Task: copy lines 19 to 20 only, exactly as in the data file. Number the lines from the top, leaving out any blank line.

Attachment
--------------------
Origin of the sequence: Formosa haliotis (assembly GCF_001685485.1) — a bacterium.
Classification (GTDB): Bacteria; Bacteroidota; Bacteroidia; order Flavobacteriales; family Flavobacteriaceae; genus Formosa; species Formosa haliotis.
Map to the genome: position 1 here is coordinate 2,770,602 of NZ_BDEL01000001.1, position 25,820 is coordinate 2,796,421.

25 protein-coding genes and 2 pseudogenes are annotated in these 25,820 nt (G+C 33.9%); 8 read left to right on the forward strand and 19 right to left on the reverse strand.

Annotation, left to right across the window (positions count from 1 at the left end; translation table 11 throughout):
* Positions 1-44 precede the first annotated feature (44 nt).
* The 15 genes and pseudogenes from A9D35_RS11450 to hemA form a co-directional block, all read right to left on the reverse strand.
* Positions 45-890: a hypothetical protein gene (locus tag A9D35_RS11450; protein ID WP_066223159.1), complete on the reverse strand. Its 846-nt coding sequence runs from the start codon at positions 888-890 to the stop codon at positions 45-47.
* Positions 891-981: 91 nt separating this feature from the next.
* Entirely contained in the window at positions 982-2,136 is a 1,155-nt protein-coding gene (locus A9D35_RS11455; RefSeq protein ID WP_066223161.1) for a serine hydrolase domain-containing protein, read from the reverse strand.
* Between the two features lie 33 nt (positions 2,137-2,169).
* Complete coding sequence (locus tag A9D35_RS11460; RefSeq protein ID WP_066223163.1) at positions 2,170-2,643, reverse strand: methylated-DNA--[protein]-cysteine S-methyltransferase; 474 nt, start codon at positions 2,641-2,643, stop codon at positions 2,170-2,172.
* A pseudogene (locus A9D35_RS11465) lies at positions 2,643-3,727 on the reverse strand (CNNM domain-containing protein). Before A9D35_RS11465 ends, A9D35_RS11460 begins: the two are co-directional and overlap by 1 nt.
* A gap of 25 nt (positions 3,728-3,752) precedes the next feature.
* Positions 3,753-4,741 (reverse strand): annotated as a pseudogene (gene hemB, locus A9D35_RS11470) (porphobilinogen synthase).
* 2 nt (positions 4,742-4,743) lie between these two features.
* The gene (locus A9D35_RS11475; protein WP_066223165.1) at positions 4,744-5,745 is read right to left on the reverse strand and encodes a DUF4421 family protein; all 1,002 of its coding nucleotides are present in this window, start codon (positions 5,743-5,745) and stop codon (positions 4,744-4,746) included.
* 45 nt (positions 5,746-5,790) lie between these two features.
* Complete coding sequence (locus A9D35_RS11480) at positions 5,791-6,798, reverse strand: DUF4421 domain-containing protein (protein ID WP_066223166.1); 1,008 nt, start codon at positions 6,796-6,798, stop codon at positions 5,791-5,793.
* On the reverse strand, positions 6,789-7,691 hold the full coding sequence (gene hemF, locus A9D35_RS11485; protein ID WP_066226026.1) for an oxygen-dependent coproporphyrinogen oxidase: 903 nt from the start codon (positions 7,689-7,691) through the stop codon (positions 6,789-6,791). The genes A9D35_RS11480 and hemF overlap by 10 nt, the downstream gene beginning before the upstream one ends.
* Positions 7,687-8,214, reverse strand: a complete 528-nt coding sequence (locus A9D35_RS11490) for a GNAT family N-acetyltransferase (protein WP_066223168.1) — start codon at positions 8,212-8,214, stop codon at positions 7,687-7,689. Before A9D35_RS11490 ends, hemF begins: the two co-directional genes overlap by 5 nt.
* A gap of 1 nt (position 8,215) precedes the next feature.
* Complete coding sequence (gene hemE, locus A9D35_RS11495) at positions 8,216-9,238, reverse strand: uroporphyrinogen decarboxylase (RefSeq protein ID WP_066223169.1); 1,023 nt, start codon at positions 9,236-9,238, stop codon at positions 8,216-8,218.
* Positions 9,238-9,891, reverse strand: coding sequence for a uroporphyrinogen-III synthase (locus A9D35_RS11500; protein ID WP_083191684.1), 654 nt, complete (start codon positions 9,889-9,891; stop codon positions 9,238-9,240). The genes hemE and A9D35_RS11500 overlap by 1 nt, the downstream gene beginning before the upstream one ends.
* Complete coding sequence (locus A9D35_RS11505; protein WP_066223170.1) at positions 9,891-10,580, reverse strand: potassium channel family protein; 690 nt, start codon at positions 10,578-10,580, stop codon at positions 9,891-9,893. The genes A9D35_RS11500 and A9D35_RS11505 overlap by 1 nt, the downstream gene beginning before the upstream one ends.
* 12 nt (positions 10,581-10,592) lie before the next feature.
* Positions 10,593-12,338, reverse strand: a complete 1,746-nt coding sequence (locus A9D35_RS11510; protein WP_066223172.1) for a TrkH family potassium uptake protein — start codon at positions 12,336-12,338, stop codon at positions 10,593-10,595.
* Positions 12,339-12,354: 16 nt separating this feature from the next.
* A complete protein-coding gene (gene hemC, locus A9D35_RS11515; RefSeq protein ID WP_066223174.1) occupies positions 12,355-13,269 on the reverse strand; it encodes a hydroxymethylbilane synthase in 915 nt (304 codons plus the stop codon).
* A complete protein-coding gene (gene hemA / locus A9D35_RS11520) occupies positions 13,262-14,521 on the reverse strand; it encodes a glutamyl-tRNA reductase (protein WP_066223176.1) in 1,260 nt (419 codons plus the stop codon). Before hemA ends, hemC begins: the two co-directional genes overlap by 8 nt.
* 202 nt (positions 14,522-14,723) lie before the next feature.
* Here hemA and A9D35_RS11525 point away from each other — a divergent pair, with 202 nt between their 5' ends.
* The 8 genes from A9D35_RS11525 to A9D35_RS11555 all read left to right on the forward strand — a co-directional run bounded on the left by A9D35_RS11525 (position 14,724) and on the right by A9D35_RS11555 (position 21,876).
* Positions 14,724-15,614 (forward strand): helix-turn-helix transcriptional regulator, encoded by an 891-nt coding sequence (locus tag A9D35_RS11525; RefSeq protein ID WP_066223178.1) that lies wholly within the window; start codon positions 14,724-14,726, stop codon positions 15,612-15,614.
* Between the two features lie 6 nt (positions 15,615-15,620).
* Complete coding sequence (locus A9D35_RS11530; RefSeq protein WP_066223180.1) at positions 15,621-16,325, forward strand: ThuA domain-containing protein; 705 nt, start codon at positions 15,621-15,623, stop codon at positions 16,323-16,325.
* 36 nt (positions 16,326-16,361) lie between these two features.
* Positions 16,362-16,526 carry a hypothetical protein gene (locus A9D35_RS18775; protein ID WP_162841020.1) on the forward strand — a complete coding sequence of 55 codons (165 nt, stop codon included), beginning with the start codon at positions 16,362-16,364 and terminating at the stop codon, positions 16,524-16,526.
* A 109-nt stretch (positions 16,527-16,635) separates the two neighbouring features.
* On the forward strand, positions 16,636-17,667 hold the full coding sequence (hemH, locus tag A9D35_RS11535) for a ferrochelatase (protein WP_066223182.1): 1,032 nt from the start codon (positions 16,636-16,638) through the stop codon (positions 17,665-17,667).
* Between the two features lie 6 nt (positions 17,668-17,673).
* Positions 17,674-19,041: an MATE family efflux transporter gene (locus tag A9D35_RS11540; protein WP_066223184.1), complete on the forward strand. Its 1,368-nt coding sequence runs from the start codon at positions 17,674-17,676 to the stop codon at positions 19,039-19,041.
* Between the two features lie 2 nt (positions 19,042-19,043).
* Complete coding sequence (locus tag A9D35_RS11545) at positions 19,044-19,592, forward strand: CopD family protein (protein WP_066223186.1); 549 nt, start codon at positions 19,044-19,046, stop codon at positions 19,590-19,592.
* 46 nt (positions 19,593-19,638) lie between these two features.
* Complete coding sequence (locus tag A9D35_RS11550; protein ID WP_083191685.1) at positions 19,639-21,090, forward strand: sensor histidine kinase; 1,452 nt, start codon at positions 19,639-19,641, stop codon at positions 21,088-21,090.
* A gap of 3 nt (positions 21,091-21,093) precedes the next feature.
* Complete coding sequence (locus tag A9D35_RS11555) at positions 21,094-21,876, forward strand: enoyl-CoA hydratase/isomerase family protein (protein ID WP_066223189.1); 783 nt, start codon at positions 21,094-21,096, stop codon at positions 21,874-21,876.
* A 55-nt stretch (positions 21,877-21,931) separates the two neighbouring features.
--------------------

* Complete coding sequence (locus A9D35_RS11480) at positions 5,791-6,798, reverse strand: DUF4421 domain-containing protein (protein ID WP_066223166.1); 1,008 nt, start codon at positions 6,796-6,798, stop codon at positions 5,791-5,793.
* On the reverse strand, positions 6,789-7,691 hold the full coding sequence (gene hemF, locus A9D35_RS11485; protein ID WP_066226026.1) for an oxygen-dependent coproporphyrinogen oxidase: 903 nt from the start codon (positions 7,689-7,691) through the stop codon (positions 6,789-6,791). The genes A9D35_RS11480 and hemF overlap by 10 nt, the downstream gene beginning before the upstream one ends.